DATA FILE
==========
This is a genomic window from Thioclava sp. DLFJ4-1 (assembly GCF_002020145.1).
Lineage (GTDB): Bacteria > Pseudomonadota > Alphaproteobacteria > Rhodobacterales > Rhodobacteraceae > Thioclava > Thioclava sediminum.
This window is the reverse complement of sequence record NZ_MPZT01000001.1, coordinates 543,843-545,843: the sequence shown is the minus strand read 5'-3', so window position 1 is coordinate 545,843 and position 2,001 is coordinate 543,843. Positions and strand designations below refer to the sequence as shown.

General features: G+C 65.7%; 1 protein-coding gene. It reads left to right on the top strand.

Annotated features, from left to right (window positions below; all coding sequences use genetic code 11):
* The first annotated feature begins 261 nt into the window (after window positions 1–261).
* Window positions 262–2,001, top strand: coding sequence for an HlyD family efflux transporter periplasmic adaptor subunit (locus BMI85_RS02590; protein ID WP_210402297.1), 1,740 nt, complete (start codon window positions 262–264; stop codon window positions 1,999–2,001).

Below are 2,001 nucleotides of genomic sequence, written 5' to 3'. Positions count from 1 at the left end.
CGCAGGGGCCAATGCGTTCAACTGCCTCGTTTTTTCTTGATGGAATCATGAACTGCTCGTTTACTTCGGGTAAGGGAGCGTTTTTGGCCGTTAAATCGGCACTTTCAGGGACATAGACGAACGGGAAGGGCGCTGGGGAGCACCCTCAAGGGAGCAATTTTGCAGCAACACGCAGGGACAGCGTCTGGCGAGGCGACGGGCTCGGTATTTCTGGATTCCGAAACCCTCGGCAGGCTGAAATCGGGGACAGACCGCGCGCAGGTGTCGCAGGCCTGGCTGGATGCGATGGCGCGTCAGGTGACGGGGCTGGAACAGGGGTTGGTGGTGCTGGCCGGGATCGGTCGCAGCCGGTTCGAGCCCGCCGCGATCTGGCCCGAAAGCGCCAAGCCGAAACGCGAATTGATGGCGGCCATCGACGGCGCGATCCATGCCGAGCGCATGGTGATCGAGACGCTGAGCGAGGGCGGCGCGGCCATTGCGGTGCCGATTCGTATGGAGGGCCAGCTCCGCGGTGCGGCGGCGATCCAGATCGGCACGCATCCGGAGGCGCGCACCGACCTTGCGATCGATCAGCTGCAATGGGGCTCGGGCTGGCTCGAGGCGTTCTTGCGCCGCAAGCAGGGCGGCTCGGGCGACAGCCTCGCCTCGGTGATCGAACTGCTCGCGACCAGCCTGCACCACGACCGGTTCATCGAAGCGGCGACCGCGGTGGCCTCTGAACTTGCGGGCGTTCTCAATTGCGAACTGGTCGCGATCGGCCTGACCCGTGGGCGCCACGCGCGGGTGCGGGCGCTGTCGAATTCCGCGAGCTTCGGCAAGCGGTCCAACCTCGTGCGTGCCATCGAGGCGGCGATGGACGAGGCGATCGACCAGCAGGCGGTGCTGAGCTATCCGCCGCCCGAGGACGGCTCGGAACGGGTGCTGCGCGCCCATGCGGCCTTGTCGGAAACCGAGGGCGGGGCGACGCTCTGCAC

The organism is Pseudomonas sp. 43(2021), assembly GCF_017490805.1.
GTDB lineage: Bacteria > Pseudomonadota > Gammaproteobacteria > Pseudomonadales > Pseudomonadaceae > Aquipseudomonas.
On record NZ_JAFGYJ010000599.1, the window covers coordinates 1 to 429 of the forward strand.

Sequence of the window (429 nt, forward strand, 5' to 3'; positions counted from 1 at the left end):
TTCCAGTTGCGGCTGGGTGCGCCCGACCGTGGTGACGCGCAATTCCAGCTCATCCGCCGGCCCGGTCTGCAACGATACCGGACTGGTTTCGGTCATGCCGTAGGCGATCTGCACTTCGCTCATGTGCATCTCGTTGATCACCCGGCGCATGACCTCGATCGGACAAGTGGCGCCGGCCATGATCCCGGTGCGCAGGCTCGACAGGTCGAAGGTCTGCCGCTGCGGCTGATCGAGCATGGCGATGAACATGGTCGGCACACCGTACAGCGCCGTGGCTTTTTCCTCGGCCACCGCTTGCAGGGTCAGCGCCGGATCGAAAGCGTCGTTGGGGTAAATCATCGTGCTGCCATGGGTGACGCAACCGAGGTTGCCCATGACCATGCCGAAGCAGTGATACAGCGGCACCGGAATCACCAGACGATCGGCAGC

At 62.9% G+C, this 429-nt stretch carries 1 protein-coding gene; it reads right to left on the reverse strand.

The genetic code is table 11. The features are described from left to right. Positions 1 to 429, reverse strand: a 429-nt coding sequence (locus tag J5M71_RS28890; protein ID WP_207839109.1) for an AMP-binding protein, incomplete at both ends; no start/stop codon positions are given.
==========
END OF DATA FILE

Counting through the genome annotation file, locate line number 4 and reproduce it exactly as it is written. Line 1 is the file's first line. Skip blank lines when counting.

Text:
General features: G+C 65.7%; 1 protein-coding gene. It reads left to right on the top strand.